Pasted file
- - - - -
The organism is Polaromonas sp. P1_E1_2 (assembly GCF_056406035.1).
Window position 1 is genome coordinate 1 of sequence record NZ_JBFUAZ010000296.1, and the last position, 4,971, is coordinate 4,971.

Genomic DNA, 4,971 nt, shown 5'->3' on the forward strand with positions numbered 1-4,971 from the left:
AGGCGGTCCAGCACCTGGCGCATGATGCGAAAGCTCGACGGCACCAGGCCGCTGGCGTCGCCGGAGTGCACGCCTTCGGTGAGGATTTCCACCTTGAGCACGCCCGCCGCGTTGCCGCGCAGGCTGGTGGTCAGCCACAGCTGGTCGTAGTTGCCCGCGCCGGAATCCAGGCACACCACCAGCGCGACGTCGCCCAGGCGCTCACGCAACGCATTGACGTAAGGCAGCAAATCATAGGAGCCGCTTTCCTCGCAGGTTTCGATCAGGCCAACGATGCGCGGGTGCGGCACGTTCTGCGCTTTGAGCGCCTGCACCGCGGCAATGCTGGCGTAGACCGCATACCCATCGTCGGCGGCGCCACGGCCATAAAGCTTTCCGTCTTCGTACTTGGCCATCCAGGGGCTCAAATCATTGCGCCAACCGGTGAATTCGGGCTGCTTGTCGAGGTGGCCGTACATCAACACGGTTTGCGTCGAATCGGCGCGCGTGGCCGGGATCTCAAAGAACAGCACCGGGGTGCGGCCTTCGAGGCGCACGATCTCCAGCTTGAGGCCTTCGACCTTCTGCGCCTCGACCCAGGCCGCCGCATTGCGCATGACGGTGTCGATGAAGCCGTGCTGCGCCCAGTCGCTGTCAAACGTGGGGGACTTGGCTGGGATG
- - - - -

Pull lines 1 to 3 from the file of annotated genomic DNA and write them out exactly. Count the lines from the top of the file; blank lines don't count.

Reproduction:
The organism is Polaromonas sp. P1_E1_2 (assembly GCF_056406035.1).
Window position 1 is genome coordinate 1 of sequence record NZ_JBFUAZ010000296.1, and the last position, 4,971, is coordinate 4,971.

Genomic DNA, 4,971 nt, shown 5'->3' on the forward strand with positions numbered 1-4,971 from the left: